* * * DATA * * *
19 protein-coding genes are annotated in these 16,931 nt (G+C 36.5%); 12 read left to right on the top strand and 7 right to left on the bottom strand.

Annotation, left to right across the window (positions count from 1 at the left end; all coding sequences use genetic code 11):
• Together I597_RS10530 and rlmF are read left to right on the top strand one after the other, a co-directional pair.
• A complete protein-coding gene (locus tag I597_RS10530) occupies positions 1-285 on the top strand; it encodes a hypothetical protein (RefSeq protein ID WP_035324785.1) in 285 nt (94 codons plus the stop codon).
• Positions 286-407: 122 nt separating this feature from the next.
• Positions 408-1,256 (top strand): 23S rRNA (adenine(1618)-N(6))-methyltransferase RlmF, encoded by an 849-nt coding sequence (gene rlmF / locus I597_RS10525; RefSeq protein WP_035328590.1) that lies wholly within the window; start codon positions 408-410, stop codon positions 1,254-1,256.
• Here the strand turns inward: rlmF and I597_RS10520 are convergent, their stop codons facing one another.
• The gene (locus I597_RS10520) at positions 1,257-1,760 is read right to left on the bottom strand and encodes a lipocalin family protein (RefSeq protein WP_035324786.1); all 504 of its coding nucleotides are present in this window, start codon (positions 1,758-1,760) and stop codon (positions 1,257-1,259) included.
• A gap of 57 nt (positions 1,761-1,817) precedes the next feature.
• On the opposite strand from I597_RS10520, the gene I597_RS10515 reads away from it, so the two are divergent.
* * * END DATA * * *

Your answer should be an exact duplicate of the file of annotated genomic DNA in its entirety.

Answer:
19 protein-coding genes are annotated in these 16,931 nt (G+C 36.5%); 12 read left to right on the top strand and 7 right to left on the bottom strand.

Annotation, left to right across the window (positions count from 1 at the left end; all coding sequences use genetic code 11):
• Together I597_RS10530 and rlmF are read left to right on the top strand one after the other, a co-directional pair.
• A complete protein-coding gene (locus tag I597_RS10530) occupies positions 1-285 on the top strand; it encodes a hypothetical protein (RefSeq protein ID WP_035324785.1) in 285 nt (94 codons plus the stop codon).
• Positions 286-407: 122 nt separating this feature from the next.
• Positions 408-1,256 (top strand): 23S rRNA (adenine(1618)-N(6))-methyltransferase RlmF, encoded by an 849-nt coding sequence (gene rlmF / locus I597_RS10525; RefSeq protein WP_035328590.1) that lies wholly within the window; start codon positions 408-410, stop codon positions 1,254-1,256.
• Here the strand turns inward: rlmF and I597_RS10520 are convergent, their stop codons facing one another.
• The gene (locus I597_RS10520) at positions 1,257-1,760 is read right to left on the bottom strand and encodes a lipocalin family protein (RefSeq protein WP_035324786.1); all 504 of its coding nucleotides are present in this window, start codon (positions 1,758-1,760) and stop codon (positions 1,257-1,259) included.
• A gap of 57 nt (positions 1,761-1,817) precedes the next feature.
• On the opposite strand from I597_RS10520, the gene I597_RS10515 reads away from it, so the two are divergent.